Ballistic Stretching: Why You Shouldn't Do it
Ballistic stretching refers to an uncoordinated stretch that utilizes momentum and bouncing motions to improve muscle elasticity. Throughout the years, the theory of ideal forms of stretching has changed. Prior to our current level of biomechanical and physiological understanding of muscle structure, many fitness enthusiasts advocated ballistic stretching. We have all heard the stories of the martial arts student who was told to jump and land in the splits to improve their flexibility. Or, that they would be pushed down into the splits. Many fitness classes recommended swing kicks to improve hamstring flexibility. 'Just keep your leg straight and kick as high as you can until you can kick higher. So what if a muscles tears, it happens to everyone - that's how you get flexible.'
Of course, this is inappropriate, and even vaguely amusing to remember now. But, think about how many injuries have been caused by supposed 'traditional' stretching methods. 'Keep your legs straight, reach for your toes and bounce your way down until you are there.' Today the very thought makes us cringe.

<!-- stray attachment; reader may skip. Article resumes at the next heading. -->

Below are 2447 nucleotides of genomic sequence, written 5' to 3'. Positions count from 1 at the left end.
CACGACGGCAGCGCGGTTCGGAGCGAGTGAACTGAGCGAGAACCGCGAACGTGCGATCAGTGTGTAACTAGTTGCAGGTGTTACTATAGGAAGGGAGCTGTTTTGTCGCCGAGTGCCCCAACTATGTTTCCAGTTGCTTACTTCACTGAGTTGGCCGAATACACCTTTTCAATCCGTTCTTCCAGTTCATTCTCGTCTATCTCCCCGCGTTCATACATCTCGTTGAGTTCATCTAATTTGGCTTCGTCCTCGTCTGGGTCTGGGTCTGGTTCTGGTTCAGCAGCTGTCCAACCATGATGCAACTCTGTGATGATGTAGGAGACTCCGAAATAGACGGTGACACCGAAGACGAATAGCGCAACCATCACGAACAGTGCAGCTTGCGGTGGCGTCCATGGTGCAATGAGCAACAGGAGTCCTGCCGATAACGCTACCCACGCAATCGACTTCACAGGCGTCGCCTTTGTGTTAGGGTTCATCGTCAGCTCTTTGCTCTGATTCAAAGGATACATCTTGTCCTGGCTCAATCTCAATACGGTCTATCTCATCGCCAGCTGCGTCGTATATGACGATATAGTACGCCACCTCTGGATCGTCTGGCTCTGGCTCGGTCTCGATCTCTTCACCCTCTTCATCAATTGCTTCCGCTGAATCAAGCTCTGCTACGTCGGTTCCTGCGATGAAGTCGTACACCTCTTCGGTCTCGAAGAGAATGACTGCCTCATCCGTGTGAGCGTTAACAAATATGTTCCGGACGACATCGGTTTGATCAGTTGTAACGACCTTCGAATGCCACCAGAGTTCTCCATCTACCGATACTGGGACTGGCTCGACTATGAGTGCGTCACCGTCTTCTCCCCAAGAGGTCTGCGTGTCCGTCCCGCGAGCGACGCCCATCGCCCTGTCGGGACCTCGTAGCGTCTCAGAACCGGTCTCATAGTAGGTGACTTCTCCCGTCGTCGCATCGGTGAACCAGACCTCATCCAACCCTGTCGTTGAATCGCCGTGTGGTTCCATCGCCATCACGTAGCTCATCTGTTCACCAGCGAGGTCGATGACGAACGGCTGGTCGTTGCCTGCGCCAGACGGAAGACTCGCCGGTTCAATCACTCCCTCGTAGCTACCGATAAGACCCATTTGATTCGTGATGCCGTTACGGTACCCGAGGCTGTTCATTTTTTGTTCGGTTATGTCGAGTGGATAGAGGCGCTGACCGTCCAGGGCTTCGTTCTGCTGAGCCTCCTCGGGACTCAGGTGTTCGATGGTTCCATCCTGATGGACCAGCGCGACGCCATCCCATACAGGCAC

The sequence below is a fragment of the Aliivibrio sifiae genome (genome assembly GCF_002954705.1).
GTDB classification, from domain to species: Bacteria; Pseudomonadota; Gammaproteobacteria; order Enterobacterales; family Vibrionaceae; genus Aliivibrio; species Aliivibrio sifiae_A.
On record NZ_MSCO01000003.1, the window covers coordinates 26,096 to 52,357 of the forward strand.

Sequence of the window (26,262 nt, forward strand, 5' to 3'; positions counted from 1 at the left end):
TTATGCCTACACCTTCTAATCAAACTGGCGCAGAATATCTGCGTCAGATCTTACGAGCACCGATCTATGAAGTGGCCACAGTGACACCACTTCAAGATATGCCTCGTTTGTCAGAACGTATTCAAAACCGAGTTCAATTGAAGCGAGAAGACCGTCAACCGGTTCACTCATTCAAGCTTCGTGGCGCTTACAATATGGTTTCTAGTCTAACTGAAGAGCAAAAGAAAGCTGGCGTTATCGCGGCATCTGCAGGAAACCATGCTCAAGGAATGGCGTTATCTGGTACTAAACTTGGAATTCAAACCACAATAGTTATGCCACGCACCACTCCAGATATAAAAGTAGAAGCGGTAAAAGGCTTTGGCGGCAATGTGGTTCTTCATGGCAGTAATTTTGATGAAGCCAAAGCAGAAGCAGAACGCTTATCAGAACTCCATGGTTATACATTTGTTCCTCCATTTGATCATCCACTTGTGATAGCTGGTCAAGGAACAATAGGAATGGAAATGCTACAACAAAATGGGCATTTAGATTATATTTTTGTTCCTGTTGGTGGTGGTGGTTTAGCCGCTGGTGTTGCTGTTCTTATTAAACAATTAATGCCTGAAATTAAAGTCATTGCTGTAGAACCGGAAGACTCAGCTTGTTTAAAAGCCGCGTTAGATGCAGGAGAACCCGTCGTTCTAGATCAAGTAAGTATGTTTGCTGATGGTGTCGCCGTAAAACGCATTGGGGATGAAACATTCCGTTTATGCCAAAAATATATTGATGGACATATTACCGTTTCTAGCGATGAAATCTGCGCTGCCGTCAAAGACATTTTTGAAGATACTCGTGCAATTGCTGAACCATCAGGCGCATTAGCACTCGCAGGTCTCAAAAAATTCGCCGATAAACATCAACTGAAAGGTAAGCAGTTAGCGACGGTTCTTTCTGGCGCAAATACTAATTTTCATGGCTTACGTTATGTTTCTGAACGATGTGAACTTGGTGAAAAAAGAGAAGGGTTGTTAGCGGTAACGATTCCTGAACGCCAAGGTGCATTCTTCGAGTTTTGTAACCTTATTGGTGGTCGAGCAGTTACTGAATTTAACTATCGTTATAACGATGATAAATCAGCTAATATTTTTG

Alternatively, traditional static stretching with measured pauses is a great means to flexibility that is safe for all ages. Dynamic stretching is ideal for stretching prior to athletic activity and proprioceptive neuromuscular facilitation (PNF) stretching is a great way to improve flexibility utilizing isometric contractions. As you can see, there are many avenues for stretching that do not include ballistic movement.
Whether you are wanting to learn about active or passive stretching--ASFA® has the solution. Maybe your interest lies in PNF, Dynamic or Static stretching. Maybe your are interested in learning about the differences in results between unilateral and bilateral stretching. Whatever your interest, ASFA® makes learning about safety and helping prevent injury by improving flexibility easy and convenient.
Test today and learn about correct methodology, safety and misconceptions about stretching and flexibility with ASFA's Stretching and Flexibility Instruction Certification!
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